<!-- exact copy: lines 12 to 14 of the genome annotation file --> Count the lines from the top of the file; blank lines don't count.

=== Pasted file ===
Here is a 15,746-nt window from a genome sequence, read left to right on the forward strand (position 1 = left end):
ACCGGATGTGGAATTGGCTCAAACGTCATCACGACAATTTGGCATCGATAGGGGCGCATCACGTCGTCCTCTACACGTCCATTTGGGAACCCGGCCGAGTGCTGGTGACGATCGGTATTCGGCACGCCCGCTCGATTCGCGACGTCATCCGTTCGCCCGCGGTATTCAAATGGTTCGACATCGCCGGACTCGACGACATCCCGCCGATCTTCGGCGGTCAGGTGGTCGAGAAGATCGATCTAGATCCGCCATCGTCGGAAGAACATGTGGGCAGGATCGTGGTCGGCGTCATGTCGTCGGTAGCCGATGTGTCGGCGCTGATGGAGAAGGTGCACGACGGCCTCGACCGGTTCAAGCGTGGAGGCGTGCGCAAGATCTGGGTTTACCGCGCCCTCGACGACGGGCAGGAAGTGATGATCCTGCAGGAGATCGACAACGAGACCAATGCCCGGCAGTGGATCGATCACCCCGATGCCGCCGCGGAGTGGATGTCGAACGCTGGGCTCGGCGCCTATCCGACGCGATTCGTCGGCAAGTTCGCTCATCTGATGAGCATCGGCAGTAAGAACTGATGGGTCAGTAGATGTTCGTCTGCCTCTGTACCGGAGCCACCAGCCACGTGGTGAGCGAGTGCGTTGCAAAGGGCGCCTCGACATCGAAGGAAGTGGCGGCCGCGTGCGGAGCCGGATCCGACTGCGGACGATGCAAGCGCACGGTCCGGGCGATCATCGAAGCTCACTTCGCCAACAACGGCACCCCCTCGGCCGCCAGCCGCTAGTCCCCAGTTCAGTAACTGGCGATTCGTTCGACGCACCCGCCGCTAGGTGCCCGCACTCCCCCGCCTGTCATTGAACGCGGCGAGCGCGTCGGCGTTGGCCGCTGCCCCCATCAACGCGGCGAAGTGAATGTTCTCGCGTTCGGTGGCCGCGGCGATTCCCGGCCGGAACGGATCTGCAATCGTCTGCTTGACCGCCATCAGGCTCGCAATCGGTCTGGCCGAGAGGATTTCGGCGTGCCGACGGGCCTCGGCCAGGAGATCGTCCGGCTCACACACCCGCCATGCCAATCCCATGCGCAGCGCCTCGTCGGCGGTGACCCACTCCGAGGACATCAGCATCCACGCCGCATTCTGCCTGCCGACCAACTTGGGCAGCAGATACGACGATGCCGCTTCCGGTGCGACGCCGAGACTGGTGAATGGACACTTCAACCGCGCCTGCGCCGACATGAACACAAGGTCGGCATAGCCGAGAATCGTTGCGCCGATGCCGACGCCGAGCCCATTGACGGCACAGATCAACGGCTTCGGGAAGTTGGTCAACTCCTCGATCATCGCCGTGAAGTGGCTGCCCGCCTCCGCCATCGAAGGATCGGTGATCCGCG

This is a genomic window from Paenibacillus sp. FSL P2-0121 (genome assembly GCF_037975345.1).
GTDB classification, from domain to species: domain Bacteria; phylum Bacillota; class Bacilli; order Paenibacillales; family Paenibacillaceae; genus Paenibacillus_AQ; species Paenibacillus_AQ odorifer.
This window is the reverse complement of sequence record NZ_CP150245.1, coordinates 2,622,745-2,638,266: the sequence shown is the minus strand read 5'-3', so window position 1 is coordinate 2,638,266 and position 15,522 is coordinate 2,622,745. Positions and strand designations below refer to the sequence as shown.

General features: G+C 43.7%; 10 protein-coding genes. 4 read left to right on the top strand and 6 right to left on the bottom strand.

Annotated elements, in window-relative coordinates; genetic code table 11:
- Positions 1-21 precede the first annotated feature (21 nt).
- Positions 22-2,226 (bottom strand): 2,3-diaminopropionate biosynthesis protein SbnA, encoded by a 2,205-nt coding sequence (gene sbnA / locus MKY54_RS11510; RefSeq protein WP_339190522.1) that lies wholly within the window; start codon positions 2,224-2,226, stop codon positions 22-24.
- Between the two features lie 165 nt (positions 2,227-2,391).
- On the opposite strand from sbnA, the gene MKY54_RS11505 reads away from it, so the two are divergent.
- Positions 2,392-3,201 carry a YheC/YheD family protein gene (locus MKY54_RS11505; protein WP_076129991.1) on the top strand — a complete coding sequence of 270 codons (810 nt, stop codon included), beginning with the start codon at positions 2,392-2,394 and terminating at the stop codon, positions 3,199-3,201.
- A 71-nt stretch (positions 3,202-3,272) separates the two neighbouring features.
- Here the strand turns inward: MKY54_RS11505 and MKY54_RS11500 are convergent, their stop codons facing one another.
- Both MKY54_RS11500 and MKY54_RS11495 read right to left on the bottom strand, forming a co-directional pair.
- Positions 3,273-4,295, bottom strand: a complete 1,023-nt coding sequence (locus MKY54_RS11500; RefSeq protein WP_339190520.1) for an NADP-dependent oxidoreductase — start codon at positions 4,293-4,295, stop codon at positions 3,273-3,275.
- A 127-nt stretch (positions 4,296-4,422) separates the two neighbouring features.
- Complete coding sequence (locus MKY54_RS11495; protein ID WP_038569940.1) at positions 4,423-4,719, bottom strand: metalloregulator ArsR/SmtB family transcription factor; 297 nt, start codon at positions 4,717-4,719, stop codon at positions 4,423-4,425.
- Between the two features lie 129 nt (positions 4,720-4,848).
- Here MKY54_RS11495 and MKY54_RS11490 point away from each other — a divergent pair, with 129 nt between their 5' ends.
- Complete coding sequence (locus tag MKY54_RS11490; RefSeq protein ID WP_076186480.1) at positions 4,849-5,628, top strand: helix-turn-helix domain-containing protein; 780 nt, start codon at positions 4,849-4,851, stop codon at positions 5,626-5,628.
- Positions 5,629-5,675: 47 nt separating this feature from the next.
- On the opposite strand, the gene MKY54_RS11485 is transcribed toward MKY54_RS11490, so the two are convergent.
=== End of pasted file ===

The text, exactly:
- Positions 2,392-3,201 carry a YheC/YheD family protein gene (locus MKY54_RS11505; protein WP_076129991.1) on the top strand — a complete coding sequence of 270 codons (810 nt, stop codon included), beginning with the start codon at positions 2,392-2,394 and terminating at the stop codon, positions 3,199-3,201.
- A 71-nt stretch (positions 3,202-3,272) separates the two neighbouring features.
- Here the strand turns inward: MKY54_RS11505 and MKY54_RS11500 are convergent, their stop codons facing one another.